Why does chemical exfoliation fare better than physical exfoliation?

Who doesn’t love the skin that feels as smooth as a baby’s bum? We all do. To rid your skin of texture, bumps and blemishes is just as important as keeping it away from acne, pigmentation and extreme dryness or oiliness. And when you think of (achieving) smooth skin, you think of exfoliation—it does make sense theoretically and practically too. A bunch of celebrities also swears by exfoliation to improve the look and feel of their skin in a flash, whether it’s through peel-based facials or a liquid exfoliant at home. Perhaps, that is what explains the unremitting interest of skincare enthusiasts in physical exfoliation for all these years, and now, that pedestal has been bestowed to chemical exfoliation. But let’s get real, with the sudden, lightning influx of both information and products pertaining to chemical and physical exfoliation, consumers, especially beginners, are left perplexed and struggle with making the right choice. Here’s a primer on both chemical and physical exfoliation—make notes.

What is physical exfoliation?

Physical exfoliation, also known as mechanical exfoliation, refers to sloughing away dead skin, rough texture and flakes that accumulate on your epidermis with a scrub made up of exfoliative ingredients like sugar, fruit enzymes and nuts. Physical exfoliation has been appreciated for as long as you can remember, mostly because of how instantly it gives results, from the very first exfoliation. However, in the recent past, physical exfoliation has been subjected to controversies as it can cause micro-tears, contribute towards enlarged pores and even damage the skin barrier. 

While most of the part is true, it’s essential to pick and choose (well), when shopping for a “face scrub” that doesn’t include abrasive ingredients like walnut shells or microplastic beads that have sharp edges, which have, by the way, been banned in many parts of the world for it can be perilous to the skin as well as the environment. “Peep the ingredients list to make sure that none of the exfoliating agents are too large,” Dr Dennis Gross told Into The Gloss. A better and wiser choice, if you wish to opt for physical exfoliation, is using dermaplaning tools that let you enjoy similar-to-microdermabrasion benefits at home, minus any invasive procedure as well as harsh ingredients. Though not as mainstream as face scrubs, such mechanical exfoliation tools give smoother, softer skin quickly with minimised skin damage.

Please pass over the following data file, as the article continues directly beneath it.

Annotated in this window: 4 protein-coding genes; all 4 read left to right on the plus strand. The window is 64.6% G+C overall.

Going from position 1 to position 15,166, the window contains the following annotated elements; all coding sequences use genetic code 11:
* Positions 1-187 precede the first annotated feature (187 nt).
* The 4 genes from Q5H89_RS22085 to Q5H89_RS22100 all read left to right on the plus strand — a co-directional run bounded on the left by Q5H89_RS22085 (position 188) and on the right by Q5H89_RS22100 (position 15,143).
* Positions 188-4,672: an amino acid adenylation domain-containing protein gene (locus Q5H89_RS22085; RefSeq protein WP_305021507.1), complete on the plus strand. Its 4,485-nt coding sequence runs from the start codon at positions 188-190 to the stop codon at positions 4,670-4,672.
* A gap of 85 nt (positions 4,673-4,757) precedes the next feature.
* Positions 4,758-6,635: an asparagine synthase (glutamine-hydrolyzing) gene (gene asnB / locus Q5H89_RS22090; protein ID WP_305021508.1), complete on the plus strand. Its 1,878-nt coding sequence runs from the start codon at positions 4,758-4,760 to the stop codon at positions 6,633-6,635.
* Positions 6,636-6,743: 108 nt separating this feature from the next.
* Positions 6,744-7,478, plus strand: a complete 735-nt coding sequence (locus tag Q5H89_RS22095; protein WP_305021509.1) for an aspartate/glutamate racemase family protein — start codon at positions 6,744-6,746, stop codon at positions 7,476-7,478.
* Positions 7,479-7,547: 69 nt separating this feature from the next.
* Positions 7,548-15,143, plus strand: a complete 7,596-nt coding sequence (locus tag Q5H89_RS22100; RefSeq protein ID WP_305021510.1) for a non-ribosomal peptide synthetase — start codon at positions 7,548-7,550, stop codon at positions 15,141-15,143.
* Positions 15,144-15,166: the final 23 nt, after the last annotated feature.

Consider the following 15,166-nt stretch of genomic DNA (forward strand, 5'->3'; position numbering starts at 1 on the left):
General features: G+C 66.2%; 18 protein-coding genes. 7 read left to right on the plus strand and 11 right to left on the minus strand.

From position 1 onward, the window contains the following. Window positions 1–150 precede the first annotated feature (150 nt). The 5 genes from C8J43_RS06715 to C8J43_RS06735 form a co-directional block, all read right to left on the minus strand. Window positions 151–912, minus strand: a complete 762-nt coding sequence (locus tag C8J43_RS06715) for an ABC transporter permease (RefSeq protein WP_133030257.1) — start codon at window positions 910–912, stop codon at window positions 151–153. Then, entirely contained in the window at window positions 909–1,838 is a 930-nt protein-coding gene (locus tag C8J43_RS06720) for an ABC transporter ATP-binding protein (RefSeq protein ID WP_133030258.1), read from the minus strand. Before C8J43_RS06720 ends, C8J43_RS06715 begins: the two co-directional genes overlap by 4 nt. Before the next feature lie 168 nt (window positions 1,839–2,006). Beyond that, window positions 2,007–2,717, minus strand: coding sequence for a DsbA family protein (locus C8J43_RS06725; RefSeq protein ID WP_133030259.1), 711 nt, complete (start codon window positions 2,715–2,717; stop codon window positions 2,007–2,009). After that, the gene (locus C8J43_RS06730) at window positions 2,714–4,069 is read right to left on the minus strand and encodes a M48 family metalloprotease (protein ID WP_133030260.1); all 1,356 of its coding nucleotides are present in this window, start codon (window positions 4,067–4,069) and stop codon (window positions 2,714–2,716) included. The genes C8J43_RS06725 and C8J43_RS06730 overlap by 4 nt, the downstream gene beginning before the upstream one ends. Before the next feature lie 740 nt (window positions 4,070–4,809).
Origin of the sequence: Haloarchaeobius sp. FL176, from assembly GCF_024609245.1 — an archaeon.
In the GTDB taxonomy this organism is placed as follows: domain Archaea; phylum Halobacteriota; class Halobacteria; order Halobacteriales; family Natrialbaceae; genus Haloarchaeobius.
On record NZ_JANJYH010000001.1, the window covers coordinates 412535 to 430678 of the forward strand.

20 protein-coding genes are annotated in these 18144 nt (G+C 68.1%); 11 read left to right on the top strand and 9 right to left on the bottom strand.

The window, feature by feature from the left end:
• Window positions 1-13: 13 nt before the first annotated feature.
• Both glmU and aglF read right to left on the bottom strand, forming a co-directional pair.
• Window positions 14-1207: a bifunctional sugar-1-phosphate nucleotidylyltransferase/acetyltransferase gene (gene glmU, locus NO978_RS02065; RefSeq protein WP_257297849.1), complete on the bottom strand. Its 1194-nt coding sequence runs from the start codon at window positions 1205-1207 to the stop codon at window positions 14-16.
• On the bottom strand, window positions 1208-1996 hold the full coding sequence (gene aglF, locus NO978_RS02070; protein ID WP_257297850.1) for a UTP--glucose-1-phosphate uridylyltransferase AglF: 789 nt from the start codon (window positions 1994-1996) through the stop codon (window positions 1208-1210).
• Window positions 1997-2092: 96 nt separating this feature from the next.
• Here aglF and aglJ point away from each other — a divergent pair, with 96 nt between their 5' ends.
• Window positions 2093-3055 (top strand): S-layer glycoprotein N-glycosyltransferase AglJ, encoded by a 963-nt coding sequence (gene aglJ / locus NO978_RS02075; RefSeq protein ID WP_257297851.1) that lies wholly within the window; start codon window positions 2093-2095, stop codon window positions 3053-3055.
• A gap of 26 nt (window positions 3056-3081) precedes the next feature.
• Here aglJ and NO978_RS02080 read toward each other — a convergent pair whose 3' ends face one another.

What is chemical exfoliation?

With 31.2 million views on TikTok, #chemicalexfoliation subsumes a bunch of informative videos covering various chemical exfoliants, their benefits, how to use them and the best product recommendations under the category. That’s how big chemical exfoliation has become today. From evolved skincare users to nascent entrants, everyone is excited about chemical exfoliants today. Why? The reason is simple—convenience, efficacy, and skin-friendliness combined. Chemical exfoliation, as the name suggests, employs chemicals to exfoliate the skin. Chemical exfoliation is not just skin-deep, but promotes cell renewal and completely resurfaces the skin. When compared to physical exfoliation’s short-lived benefits, chemical exfoliation is not only more effective in the long run but also more repairing and treating. Plus, while chemical exfoliants can be slightly potent in the early stages, they are definitely not as gritty and damaging as physical scrubs.

Alpha hydroxy acids (AHAs) and beta hydroxy acids (BHAs) are the two common classes of chemical exfoliants. Connecticut-based dermatologist Mona Gohara told Vogue that she prefers water-soluble alpha-hydroxy acids (AHAs), which gently loosen the upper layers of skin. AHAs are mostly derived from plants and fruits; glycolic acid, lactic acid, mandelic acid and citric acid are common AHAs that target pigmentation, uneven skin tone, dryness and texture. BHAs, on the other hand, are oil-soluble, more potent, and work on extreme skin conditions like acne, psoriasis, seborrheic dermatitis, blemishes, texture, bumps and more. Salicylic acid is the most widely-used (and common) BHA that has been touted as a saviour for oily, acne-prone skin. 

What’s best for you?

If you’re a lover of no-frills, efficacious and science-backed skincare routines, chemical exfoliation is your best bet. Look for products (toners, serums and treatment exfoliants like our Daily Liquid Exfoliant) that combine chemical actives with soothing and barrier-fortifying ingredients like aloe vera, chamomile, hyaluronic acid, rose water and niacinamide to ensure results without drying out or irritating the skin as chemical exfoliants can come with a side-effect of redness and irritation when used in higher concentrations at the beginning. You can also rely on the skin cycling method that involves giving your skin a few days of breathers between application of chemical actives; the method also makes introducing stronger ingredients like retinol and higher concentrations of AHA and BHA peels and serums easier and more fail-proof.